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The Features and Benefits of Different Types of Pension

Richard Beardsworth Pension Expert

By Richard Beardsworth.

Independent Financial Advisor

More Reading on Pensions...

We generally accept the fact that pensions are an important part of retirement. Unfortunately, UK workers are notorious for failing to save for the future. This is one of the primary reasons the government came up with auto-enrolment a few years back. It is a good idea to know and understand the different types of pension investing in light of new auto-enrolment mandates, given that you will probably be invited to participate in a pension very soon if you are not already doing so.

In this guide, we will discuss a long list of pension options. The types of pension investments you have the opportunity to participate in will depend on your individual circumstances. Whatever you do, don't be afraid to ask whatever questions you might have. There are plenty of answers available by way of financial advisors, charities, and government guidance.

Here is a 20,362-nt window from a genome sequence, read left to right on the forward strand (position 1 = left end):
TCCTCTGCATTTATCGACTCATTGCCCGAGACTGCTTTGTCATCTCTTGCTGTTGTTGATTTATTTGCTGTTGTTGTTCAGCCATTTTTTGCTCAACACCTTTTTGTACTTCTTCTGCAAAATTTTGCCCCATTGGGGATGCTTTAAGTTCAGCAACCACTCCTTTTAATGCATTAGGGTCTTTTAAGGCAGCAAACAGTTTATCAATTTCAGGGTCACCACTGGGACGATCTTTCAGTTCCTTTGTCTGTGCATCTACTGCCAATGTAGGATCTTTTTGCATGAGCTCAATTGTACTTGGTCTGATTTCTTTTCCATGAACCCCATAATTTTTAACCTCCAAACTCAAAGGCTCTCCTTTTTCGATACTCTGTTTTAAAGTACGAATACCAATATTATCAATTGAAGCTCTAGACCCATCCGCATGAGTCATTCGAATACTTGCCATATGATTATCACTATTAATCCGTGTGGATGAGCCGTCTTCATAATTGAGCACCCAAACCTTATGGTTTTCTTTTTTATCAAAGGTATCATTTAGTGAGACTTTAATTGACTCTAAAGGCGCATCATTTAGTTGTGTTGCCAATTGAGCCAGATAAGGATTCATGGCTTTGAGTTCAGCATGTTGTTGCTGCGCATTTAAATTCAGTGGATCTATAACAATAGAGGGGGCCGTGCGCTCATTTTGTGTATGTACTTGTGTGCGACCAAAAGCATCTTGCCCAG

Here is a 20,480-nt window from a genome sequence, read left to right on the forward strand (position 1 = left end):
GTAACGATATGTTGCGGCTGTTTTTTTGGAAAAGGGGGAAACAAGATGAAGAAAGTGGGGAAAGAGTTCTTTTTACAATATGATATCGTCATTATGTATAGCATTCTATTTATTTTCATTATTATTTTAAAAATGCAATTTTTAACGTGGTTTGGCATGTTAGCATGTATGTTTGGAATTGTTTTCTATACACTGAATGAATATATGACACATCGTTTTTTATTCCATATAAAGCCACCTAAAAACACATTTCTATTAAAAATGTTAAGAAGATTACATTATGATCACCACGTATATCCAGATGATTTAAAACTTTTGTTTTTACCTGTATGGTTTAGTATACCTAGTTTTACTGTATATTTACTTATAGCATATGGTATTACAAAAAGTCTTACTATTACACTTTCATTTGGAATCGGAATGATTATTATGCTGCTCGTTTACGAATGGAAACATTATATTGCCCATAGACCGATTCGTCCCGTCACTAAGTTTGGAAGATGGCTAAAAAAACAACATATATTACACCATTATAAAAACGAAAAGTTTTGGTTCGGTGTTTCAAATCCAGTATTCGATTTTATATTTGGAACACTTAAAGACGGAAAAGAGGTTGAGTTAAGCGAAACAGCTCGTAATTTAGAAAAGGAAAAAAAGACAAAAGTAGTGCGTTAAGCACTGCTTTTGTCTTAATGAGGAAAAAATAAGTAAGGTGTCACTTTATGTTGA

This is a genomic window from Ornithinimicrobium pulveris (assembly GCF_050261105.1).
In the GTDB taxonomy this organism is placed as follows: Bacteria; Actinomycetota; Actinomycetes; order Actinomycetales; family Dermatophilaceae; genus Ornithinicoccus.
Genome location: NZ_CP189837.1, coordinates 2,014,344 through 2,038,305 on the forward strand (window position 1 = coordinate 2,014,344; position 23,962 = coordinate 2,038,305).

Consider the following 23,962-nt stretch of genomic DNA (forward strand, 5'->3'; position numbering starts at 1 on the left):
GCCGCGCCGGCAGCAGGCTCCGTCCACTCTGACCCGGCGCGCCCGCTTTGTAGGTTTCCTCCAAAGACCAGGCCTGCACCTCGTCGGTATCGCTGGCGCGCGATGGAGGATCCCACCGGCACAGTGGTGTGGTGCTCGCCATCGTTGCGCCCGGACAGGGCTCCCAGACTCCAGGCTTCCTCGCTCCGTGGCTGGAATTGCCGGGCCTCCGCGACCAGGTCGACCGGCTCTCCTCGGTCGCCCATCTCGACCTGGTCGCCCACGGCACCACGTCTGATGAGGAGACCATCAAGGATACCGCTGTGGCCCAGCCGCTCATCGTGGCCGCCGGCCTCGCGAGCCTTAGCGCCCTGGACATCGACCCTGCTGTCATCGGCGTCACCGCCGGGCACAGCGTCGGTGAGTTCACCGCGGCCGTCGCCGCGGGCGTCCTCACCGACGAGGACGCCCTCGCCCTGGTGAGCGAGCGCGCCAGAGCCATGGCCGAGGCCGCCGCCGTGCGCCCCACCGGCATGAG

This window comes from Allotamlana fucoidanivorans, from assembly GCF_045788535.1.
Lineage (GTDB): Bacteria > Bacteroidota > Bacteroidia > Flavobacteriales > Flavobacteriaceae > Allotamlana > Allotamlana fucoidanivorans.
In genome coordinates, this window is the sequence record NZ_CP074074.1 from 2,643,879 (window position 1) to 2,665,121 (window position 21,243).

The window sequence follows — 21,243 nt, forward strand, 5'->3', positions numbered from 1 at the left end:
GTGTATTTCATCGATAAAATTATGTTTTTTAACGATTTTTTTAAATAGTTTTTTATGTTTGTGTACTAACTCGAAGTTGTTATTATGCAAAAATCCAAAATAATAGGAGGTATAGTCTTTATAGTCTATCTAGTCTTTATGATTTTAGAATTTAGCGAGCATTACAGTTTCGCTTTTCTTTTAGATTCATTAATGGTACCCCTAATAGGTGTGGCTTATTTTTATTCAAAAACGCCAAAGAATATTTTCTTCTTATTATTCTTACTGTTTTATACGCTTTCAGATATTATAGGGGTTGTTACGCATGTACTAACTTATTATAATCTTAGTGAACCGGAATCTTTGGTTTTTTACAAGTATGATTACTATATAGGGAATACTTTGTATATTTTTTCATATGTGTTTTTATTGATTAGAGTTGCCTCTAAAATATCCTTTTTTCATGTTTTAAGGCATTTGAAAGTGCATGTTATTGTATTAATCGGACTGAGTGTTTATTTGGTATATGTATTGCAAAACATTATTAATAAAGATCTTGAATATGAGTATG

Two Pension Structures

Pensions in the UK are divided into multiple categories and subcategories. At the top of the category tree are the two primary pension structures almost every pension scheme falls under. Those two structures are known as 'defined contribution' and 'defined benefit'. These two structures do not apply to the state pension system – we will explain why later.

A defined contribution (DC) pension scheme is one that relies solely on investments to determine how much you will receive in retirement. The main features of the DC pension are as follows:

  • Contributions are received from worker, employer, and government tax relief
  • Pension operators invest contributions on behalf of members
  • Pension pots rise or fall based on investment performance
  • Members are given limited choices regarding how money is invested
  • Pensions are eligible under freedoms introduced in 2015.

Participating in a DC pension allows you to put money away for the future with the understanding that the pension operator will grow your money by investing it in the vehicles of your choice. You receive benefits and retirement commensurate with how well those investments perform. A scheme that enjoys substantial growth should pay you quite well in retirement while one that does not perform as well will pay less.